Review: Being a Christian in Science

I picked up this book, written by Walter Hearn, for two reasons. First, I was looking over a bibliography of books recommended by the Grove City College faculty. This was on the list, and it caught my attention. Second, (and probably the reason why it caught my attention), I’m entering into ministry to graduate students at CMU and Pitt. Both schools have great departments in various sciences, and I know nothing about science, so I thought this would be a good introduction.

The book is actually about 10 years old now, but I still found some of the opening chapters to be excellent, mainly because of the theology of vocation that Hearn lays out. Hearn’s basic argument is that the world of science is a subculture, and thus a mission field. Christians entering into the world of science thus ought to see themselves as missionaries to this subculture. This is actually very similar to what Michael Frost and Alan Hirsch Call for on a broader scale in The Shaping of Things to Come.

As much as I enjoyed and agreed with those chapters that had more to do with theology, I was quickly reminded in the subsequent chapters which focused more on science that I am not one of those Christians called to be a “missionary” in science. Nearly all of Hearn’s discussions about various sciences went right over my head, which is somewhat humbling considering he wrote the book with the intention that it would be accessible even to high school students considering a career in science.

That being said, I get the impression that a lot of the science chapters are outdated. The few parts I actually did understand seemed to be such. For example, you may as well skip the ten-year-old chapter on the internet. Nevertheless, I would still recommend this book to Christians entering any of the scientific fields, if for no other reason than for the theology of the opening chapters. The world of science needs missionaries, and preferably missionaries who can understand the second half of Hearns’ book.

Pastors and Politics

Yesterday was the primary election here in Pennsylvania, and it got me to thinking…

I remember the 2004 election well. I was in my final semester at Grove City College, one of the most republican colleges in the country. The college administration was even kind enough to have special inter-visitation hours (normally reserved for the weekends) so you could watch the election results with friends of the opposite sex (I’m laughing as I type this sentence). People were watching the election results (probably on Fox News) with great cheers every time Bush was declared the victor in a new state. I remember talking a couple days later with a friend who happened to be Democrat. She was ridiculed by a lot of her peers, and in some cases her Christian character was questioned, because clearly a vote for ‘W’ was a vote for Jesus. This atmosphere wasn’t sitting right with me.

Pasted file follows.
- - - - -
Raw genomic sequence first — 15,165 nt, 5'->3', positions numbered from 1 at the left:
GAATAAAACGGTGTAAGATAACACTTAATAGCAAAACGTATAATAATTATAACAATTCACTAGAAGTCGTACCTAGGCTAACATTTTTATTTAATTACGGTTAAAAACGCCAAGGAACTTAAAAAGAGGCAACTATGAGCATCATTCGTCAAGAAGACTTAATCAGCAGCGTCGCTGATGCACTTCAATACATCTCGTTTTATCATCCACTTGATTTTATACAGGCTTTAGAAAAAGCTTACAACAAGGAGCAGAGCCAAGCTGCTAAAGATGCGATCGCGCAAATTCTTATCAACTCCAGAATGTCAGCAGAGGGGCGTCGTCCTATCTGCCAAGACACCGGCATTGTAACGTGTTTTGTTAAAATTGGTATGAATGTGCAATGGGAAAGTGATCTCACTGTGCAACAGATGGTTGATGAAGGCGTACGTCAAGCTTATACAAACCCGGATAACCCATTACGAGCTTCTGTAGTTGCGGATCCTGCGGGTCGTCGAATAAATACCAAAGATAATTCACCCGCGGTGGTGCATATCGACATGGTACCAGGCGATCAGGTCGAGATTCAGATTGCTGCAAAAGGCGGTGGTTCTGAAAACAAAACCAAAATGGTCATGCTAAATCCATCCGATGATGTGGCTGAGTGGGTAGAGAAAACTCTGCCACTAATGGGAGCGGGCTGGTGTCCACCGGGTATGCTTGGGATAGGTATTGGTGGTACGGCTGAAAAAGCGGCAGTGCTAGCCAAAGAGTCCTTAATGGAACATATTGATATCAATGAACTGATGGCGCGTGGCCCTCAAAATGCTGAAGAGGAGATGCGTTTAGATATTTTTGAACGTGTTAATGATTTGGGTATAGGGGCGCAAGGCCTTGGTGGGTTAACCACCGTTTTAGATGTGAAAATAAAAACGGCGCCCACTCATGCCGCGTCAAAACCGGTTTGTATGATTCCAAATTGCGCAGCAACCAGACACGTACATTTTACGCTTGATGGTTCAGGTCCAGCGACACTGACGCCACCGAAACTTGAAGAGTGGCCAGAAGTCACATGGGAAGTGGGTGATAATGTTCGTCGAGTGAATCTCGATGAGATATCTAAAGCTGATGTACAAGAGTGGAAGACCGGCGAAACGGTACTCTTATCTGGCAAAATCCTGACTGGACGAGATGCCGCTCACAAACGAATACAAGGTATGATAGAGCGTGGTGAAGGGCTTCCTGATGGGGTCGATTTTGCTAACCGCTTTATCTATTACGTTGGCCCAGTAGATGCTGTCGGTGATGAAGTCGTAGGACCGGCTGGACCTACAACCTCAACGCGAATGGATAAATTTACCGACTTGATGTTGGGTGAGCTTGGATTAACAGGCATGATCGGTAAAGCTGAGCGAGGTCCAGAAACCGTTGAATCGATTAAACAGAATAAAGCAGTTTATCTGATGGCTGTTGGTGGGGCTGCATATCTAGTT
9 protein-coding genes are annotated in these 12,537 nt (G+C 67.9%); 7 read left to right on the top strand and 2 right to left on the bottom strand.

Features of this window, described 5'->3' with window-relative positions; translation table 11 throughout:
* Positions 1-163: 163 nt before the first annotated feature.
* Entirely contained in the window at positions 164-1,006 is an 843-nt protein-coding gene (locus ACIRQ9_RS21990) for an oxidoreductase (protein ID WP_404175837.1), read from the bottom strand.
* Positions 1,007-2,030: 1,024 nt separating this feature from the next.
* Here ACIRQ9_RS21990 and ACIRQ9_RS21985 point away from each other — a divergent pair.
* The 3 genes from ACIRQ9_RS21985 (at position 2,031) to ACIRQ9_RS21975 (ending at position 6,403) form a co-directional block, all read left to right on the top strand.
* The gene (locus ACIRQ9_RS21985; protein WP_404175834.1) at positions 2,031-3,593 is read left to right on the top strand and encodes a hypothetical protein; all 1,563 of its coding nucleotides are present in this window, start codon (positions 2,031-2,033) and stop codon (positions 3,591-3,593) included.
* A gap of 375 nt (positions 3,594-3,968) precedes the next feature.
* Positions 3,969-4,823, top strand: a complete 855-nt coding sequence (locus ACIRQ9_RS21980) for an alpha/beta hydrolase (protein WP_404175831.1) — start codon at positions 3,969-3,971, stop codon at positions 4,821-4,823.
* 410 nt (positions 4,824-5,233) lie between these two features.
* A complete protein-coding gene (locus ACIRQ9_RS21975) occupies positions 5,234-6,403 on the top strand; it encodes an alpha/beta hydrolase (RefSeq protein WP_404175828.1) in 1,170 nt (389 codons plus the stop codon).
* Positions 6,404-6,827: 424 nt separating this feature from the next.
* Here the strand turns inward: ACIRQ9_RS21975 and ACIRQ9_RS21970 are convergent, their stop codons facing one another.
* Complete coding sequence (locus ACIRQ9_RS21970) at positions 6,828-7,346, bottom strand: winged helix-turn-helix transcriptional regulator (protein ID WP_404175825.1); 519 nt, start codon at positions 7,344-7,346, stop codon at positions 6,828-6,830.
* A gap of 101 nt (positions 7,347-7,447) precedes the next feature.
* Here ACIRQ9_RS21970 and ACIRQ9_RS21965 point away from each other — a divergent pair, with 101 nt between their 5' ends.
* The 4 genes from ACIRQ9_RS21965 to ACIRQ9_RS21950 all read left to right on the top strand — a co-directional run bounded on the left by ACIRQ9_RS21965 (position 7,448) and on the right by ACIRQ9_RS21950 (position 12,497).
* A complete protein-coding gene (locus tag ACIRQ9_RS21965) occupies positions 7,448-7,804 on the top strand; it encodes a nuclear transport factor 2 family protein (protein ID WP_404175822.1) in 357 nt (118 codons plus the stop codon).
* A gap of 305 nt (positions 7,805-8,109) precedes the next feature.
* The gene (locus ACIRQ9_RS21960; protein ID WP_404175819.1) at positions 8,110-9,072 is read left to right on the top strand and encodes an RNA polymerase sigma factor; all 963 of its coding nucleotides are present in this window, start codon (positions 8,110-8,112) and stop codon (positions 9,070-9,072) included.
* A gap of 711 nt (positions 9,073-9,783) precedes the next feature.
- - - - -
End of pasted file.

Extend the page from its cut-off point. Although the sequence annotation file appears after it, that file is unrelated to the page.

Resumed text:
The Sunday following the election, I had the opportunity to preach in a small Congregationalist church outside of Mercer. It was a friendly church, and one of the few that I’ve ever preached in where members of the congregation actually referred back to points of my sermon in conversation after the service (as opposed to the cliché “nice sermon” or “thank you for that message”). I loved this church, except for one thing. During the sharing of joys and concerns, the pastor and several in the congregation agreed that we needed to thank God for putting the “right man” in office, and acknowledged how hard they had been praying that this would happen. Now, I had voted for ‘W,’  and even I felt awkward at this point. I can’t imagine how anyone who voted for Kerry would feel in the context of this church.

As the Pennsylvania primary was drawing closer over the past month, I saw the opposite side of the pendulum here at Pittsburgh Seminary. I’ve seen as many Obama pins here as I saw ‘W’ pins at Grove City. I also saw and read in the news of somewhere around 100 local pastors officially endorsing Barack Obama for president. I wonder how the republicans and the Clinton supporters in their congregations feel?

Don’t get me wrong, pastors have every legal right to participate in the political process and to express their opinions. I would also argue that they, and any Christian, ought to allow their faith to inform, even dictate, their voting and political action. The problem is twofold. Firstly, no presidential candidate is Jesus, and there are valid, Christian reasons for voting (or not voting) democrat or republican. Secondly, pastors are called to the vocation first and foremost of proclaiming the gospel. When they associate too closely with any one presidential candidate, pastors run the risk of isolating themselves from those of a different political persuasion.

Perhaps it would better, rather than pastors (and Christians in general) attempting to endorse a particular candidate, to focus their political energies on speaking to particular issues. Maybe if instead of pastors talking about Obama, Clinton and McCain, they should focus on speaking about the need to preserve the life of the unborn, to be better stewards of the planet entrusted to our care, to correct the wrongs of racism still present in our society, and so on.

This would be a counter-cultural move; it would mean Christians refusing to be put into a particular political box defined by this-worldly standards. So long as we allow ourselves to be defined politically by our endorsement of particular candidate, we’ll misrepresent the gospel of Jesus Christ.